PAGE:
Gods of Jade and Shadow by Silvia Moreno-Garcia

I’m a fan of Moreno-Garcia’s Mexican Gothic so I thought I’d try this earlier book based on mythology of the Popul Vuh, or Guatemala Mayan K’iche’ language book of mythology featuring hero twins and the Lords of the Underworld, Xibalba.

We begin in the extensive house of a rich family in the Yucatan where a girl of the Levya family whose mother married against family will, lives as a kind of servant. One day she opens a chest and finds bones– and a god.

As Casiopea and the revived god travel through Northern Mexico, Baja California, and the lands of the dead, we get to meet other fabulous creatures from Mayan mythology (a goat sorceror, a seductive female assassin, a giant scary bat) and learn a little about the indigenous beliefs of certain Mayan groups. We also see Casiopea try to break out of the rigid life she’d been forced into and contend with modern (for her) life in big cities.

It was fun, and certainly educational, but because alot of the book is spent describing the gods, their lands, etc. at times my attention wandered. If extensive description and imagery (especially of hellish landscapes) is your thing, you’ll love this. That said, I did enjoy the more character-focused Mexican Gothic more for that reason.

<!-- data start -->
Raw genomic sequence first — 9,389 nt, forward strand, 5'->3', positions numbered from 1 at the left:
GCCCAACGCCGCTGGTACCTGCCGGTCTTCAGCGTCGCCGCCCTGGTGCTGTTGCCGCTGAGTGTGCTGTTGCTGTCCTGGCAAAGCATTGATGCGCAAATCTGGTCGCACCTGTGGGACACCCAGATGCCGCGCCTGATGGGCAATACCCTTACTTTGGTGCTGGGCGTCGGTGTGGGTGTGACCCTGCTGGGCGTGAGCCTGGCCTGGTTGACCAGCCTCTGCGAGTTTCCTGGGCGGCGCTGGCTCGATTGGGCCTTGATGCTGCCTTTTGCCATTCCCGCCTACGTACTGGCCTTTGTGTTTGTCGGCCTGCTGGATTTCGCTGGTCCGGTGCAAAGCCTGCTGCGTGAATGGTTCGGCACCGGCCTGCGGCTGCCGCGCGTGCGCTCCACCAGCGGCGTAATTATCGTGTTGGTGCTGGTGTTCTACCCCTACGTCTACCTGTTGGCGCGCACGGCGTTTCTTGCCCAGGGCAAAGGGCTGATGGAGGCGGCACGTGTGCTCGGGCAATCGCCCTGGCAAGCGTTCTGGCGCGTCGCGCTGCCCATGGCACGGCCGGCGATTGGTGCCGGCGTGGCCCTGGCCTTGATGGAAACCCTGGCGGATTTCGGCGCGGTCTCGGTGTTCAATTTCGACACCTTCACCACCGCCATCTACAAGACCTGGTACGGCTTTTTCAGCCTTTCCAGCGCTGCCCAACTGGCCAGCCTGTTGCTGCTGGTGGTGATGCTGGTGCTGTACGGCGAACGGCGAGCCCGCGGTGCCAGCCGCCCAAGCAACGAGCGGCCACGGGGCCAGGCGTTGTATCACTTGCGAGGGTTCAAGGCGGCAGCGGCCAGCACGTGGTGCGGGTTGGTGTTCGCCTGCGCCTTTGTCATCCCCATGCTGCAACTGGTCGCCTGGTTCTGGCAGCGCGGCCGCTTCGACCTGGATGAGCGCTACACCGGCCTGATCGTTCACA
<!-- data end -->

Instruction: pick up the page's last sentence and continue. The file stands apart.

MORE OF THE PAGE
The god slowly becomes mortal and acquires mortal feelings, which usually is my romance catnip, but since its a foregone conclusion that will disappear at the end of the book, it didn’t titillate as much as it could have. Moreno-Garcia is more of a literary than a romance writer, so the slight thread of romance didn’t really push the romance button at all.

Anyone interested in South American mythology, Mexican history, or fan of darkness and blood, this is definitely one to pick up.

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